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No plans to launch a censored search engine in China, Google CEO Sundar Pichai tells US Congress



Google chief executive officer Sundar Pichai during his testimony before the US House of Representatives Judiciary Committee on December 11 said that his company had no intentions of launching a censored version of its search engine in China.

“Right now, we have no plans to Search launch in China,” Pichai told the Congressional committee lead by chairman Bob Goodlatte.

Notably, while the Google CEO denied reports of his company planning to launch a tailored version of its search engine in the country, he did not rule out a future possibility. “Our core process right now is to provide information in China, which is a basic human right. We have no plans to launch Search in China,” Pichai said while answering questions about the company’s project Dragonfly by Congresswoman Sheila Jackson Lee.

Pichai also told the Congressmen that Google would be “fully transparent” with the lawmakers when the company brings out such a product in future.

When questioned if any of the company’s employees were having project meetings about its product in China and if the company has had discussions with the Chinese government about the censored search engine, Pichai said that at the moment, project Dragonfly was just an internal project that was being undertaken by the company’s Search team. “Right now there are no plans to launch a search product in China,” he reiterated adding, “It’s currently an internal project. It’s being undertaken by the company’s Search team. But it is a limited and a distributed effort currently.”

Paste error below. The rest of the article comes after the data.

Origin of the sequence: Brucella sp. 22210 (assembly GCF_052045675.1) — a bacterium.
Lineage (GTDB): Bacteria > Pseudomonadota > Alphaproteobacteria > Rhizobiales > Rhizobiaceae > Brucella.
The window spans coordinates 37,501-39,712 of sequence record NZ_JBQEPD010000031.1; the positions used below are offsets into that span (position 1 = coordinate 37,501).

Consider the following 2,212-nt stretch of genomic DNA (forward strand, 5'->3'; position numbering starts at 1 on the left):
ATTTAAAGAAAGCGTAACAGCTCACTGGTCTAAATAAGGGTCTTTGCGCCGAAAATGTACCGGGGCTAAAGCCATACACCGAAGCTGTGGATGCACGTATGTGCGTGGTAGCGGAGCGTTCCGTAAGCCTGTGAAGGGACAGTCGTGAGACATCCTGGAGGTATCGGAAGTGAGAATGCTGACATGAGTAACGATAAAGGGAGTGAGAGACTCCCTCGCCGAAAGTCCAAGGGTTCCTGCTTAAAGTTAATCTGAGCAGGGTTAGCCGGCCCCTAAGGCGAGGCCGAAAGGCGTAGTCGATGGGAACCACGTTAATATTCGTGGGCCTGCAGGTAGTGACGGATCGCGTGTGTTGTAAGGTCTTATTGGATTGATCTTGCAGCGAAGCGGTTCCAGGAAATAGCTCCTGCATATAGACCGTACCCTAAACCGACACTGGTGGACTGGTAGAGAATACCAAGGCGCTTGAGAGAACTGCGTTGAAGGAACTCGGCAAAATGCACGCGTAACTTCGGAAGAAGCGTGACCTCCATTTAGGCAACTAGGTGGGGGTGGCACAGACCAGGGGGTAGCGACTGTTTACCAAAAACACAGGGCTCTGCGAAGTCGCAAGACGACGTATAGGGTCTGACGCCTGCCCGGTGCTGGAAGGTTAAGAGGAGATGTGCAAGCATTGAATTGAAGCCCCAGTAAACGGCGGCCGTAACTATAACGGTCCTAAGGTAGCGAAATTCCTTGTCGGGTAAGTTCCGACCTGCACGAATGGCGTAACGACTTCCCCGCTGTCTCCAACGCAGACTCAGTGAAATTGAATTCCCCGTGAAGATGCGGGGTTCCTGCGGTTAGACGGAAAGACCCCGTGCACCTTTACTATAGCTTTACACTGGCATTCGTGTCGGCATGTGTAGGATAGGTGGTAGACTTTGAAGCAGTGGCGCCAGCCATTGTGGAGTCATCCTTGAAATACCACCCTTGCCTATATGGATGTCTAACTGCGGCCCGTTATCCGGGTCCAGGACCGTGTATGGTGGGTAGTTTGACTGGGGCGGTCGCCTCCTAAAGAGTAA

Besides acknowledging working on a prototype search engine for China to see how Search would look like in China the Google CEO also said that, at one point, the project had nearly 100 engineers working on it.

Apart from project Dragonfly, the US lawmakers questioned Pichai on Google’s bias against the conservative voices and that the company tried to influence the outcome of the 2016 US elections. Additionally, the Congressmen also questioned Pichai on how the company collected location data and if the users’ location information was being sold to the advertisers. “We don’t transmit location data to advertisers. It’s imp that we give location protection,” the Google CEO added during the testimony.

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